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Reading: Hock - Reading 8

by: Brianda Hickey

Reading: Hock - Reading 8 APSY.UE.0002

Marketplace > NYU School of Medicine > Psychlogy > APSY.UE.0002 > Reading Hock Reading 8
Brianda Hickey

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About this Document

A detailed summary of Reading 8 within Forty Studies That Changed Psychology by Roger R. Hock. To find more information, reference the book. The underlined headings used correspond with those in th...
Adina Schick,
Class Notes
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This 3 page Class Notes was uploaded by Brianda Hickey on Wednesday February 10, 2016. The Class Notes belongs to APSY.UE.0002 at NYU School of Medicine taught by Adina Schick, in Spring 2016. Since its upload, it has received 60 views. For similar materials see INTRODUCTION TO PSYCHOLOGY AND ITS PRINCIPLES in Psychlogy at NYU School of Medicine.


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Date Created: 02/10/16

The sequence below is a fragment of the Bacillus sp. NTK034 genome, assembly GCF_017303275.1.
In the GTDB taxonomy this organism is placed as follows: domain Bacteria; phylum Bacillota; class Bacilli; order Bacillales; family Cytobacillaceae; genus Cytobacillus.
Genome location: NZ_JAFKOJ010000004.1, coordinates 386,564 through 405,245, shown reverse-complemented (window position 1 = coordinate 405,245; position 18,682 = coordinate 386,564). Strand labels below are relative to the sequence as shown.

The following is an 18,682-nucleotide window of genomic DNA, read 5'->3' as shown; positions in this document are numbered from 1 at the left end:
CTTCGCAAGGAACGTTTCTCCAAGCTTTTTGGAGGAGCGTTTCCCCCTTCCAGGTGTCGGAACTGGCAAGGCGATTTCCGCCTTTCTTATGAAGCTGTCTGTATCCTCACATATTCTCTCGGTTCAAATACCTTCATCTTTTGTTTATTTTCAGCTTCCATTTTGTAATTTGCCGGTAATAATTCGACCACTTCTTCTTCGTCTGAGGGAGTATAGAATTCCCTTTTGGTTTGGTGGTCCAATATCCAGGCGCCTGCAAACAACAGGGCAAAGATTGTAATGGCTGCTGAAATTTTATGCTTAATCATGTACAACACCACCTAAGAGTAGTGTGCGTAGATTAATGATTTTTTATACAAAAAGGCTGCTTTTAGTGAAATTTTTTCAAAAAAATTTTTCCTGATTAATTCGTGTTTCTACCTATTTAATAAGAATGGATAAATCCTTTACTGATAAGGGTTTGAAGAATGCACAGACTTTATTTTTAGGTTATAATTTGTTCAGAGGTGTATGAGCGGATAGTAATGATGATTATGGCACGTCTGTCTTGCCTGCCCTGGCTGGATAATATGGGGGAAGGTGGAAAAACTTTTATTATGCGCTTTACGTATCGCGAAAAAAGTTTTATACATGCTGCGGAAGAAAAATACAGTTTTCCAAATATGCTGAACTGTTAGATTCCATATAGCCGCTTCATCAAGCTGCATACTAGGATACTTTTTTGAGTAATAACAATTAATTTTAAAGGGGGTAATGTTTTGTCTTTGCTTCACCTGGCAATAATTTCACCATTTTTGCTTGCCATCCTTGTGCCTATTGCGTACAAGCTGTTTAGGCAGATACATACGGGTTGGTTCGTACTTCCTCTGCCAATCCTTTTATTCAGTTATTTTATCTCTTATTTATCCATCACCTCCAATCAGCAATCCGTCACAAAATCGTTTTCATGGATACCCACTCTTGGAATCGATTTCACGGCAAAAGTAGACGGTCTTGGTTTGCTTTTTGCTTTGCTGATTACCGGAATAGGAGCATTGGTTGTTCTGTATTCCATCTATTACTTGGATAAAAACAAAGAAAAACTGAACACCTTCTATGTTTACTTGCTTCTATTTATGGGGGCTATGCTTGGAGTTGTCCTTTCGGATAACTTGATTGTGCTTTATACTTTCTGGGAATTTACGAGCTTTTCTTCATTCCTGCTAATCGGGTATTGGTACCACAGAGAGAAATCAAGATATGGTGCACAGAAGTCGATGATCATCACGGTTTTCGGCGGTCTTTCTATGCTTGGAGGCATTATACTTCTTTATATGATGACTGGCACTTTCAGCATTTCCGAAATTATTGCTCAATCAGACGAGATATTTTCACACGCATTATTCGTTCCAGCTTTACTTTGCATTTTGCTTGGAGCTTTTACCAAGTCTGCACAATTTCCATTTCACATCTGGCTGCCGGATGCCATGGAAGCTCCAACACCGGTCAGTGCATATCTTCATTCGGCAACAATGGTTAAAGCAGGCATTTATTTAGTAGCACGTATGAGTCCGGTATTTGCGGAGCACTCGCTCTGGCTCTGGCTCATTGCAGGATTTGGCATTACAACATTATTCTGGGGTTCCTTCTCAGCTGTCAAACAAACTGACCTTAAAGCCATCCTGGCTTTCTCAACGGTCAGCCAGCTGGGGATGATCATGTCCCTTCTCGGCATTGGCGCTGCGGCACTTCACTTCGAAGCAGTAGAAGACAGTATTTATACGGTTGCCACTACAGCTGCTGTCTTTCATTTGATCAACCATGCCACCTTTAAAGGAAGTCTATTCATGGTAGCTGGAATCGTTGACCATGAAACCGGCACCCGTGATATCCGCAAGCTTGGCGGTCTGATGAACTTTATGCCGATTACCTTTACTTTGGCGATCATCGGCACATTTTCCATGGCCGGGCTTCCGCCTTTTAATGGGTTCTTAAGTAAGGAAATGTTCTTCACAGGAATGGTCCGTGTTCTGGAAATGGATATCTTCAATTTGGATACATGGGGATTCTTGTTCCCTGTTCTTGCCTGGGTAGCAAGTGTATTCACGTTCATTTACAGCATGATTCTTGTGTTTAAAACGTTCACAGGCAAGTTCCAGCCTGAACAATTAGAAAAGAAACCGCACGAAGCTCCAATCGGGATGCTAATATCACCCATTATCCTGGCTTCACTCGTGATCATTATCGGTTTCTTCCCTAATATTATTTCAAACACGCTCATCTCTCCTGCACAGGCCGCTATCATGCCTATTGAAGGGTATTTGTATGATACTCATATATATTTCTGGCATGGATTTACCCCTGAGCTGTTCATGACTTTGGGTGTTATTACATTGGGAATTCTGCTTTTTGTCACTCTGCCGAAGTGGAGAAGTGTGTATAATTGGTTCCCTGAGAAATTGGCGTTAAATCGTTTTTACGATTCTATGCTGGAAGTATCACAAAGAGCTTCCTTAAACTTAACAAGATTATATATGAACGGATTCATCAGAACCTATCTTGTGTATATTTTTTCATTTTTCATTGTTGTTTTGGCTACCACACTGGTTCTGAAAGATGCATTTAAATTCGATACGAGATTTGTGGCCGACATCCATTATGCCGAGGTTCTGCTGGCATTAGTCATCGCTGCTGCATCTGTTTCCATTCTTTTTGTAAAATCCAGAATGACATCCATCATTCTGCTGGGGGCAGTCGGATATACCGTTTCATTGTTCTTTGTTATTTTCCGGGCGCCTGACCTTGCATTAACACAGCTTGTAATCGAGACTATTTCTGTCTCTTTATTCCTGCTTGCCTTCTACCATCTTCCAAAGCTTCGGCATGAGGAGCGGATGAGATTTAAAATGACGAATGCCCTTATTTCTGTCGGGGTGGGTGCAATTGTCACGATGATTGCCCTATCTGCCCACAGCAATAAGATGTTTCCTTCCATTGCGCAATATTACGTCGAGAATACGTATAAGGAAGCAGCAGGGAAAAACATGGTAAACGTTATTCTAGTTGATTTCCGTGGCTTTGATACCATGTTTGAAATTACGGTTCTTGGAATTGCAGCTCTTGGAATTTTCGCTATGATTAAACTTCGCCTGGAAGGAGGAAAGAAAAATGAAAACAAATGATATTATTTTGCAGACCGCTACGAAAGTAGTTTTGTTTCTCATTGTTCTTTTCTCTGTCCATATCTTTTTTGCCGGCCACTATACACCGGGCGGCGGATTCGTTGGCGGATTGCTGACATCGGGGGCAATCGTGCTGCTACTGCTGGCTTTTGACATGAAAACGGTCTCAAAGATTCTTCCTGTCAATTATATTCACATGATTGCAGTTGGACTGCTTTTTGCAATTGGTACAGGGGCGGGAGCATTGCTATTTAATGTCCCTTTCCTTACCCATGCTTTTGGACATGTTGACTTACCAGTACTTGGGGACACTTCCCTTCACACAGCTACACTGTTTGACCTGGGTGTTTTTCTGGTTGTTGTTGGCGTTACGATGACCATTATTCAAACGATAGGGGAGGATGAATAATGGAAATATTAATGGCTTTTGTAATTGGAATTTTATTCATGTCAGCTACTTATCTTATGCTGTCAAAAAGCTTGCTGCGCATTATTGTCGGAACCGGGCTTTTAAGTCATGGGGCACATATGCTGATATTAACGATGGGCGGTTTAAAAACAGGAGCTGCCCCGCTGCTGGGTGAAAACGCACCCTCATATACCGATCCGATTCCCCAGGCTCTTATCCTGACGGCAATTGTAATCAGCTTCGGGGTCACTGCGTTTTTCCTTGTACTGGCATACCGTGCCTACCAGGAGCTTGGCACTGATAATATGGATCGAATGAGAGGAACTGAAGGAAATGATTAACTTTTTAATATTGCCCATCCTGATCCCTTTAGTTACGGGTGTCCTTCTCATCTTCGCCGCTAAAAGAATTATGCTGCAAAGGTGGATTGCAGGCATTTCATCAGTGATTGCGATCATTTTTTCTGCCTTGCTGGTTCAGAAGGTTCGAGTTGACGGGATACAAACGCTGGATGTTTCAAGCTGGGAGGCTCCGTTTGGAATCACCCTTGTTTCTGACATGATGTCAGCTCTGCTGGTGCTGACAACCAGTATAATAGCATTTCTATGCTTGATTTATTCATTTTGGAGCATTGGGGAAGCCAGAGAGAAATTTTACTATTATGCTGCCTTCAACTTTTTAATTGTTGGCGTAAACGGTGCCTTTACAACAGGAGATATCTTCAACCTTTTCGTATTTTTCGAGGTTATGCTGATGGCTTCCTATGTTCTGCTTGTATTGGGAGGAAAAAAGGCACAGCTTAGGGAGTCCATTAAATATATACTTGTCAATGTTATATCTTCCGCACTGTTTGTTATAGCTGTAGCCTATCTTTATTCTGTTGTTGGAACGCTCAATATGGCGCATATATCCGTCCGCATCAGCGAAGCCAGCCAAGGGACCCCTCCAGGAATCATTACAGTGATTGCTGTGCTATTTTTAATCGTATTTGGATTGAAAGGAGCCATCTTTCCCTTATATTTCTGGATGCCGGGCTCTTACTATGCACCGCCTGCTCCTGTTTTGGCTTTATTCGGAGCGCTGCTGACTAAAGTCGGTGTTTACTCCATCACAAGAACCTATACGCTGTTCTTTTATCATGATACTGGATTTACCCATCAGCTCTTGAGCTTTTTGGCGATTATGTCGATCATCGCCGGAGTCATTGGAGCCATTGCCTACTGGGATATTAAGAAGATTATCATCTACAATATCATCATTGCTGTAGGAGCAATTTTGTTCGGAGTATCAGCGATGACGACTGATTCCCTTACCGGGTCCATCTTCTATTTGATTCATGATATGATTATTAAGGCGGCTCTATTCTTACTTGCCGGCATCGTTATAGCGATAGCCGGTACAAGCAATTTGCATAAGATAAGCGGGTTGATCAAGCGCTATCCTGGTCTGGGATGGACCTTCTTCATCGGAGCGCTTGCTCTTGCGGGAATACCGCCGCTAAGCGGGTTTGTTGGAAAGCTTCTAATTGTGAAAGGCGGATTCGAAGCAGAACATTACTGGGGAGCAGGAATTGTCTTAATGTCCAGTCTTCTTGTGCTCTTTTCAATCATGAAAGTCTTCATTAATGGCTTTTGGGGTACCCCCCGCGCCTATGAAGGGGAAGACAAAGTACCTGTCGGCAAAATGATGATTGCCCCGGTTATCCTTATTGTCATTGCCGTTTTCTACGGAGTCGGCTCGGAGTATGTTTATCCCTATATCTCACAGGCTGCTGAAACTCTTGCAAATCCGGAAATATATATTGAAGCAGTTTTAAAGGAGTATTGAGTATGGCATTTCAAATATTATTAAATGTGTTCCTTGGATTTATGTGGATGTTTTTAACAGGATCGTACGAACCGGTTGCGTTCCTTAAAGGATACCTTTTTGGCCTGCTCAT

Reading: Hock 8 - Acting As If You Are Hypnotized Nicholas Spanos: believed hypnosis is nothing more than an increased degree of motivation to perform certain behaviors and can be explained fully without invoking notions of trances or altered states hypnotized participants are actually engaging in voluntary behavior designed to produce a desired consequence does not involve an altered state of consciousness Franz Anton Mesmer (1733-1815): believed that “hysterical disorders” were a result of imbalances in a “universal magnetic fluid” present in the human body. We acquired the word Mesmerize from Mesmer Ernest Hilgard (1904-2001): believed hypnosis to be an altered psychological state Description of Hypnosis: susceptibility to suggestion involuntary performance of behaviors improvements in recall increased intensity of visual imagination dissociation - the psychological separation from a person’s current environmental reality analgesia - lowered sensitivity to pain Theoretical Propositions Spanos Theorized: all behaviors commonly attributed to a hypnotic trance state are within the normal, voluntary abilities of humans. People act hypnotized because they expect to be hypnotized Method 16 different studies conducted by Spanos Studies offered interpretations of hypnotically produced behavior other than the common assumption of a unique altered state of being Results and Discussion 2 key aspects of hypnosis lead people to perceive it as an altered state of consciousness 1. participants go into the situation believing they are/will being controlled - making their actions seem involuntary 2. The “hypnosis ritual” creates expectations in participants -> they act in ways that are consistent with their expectations The Belief That Behavior Is Involuntary During hypnosis - participants are asked to perform tests to affirm their hypnotic state “Your arm is as rigid as a steel bar and you cannot bend it" Wording of tests suggest 2 things: 1. asks participants to do something 2. asks them to interpret the action as having occurred involuntarily Spanos suggests that whether participants interpret their behavior to be voluntary or involuntary depends on the way the suggestion is worded One group suggested: “your arm is very light and is rising" more likely to interpret their behavior as involuntary Other group told: “ Raise your arm” more like to interpret their behaviors as voluntary A person’s susceptibility to hypnosis correlates with his or her general tendency to become absorbed in other activities, such as books,music, or daydreaming more willing to cooperate with suggestions in hypnosis Creation of Expectations in Hypnotic Participants People engage in certain behaviors under hypnosis because they think they should, rather than because if an altered state of awareness Example given by Spanos: 2 lectures about hypnosis were given In one of the lectures, the group was told arm rigidity typically happened spontaneously during hypnosis When both groups were hypnotized ( in the exact same matter), the group of people who were told arm rigidity typically happened during hypnosis reported it happened to them Analgesia (pain reduction) effect - Hypnosis can cause people to become insensitive to pain Spanos: a person is able to disassociate pain from the act being committed Implications of The Findings Goal of Spanos Research: not to disprove the existence of hypnosis, but to demonstrate that what we call hypnotic behaviors are the result of highly motivated, goal-directed social behavior, not an altered and unique state of consciousness Under hypnosis, participants will not engage in acts they believe are antisocial & are unable to perform feats of superhuman strength or endurance Whether or not hypnosis is an altered state of consciousness remains a highly controversial issue Recent Applications Research was conducted on people hesitant to participant in hypnosis 3 groups formed Control group - told almost no information about what to expect from a hypnotic experience (control group) cognitive-behavioral group: was told what to expect about how they would think and behave while under hypnosis Trance group: told a hypnotic trance was like a trance accompanied by a cognitive dissociation both cognitive-behavioral group and the trance group demonstrated greater hypnotic suggestibility than the control group Might indicate: “knowledge is power" Researchers believe : Hypnosis may distort memories or even create new ones of abuse that never took place The thought that hypnosis may uncover old memories actually instills new dramatic ones


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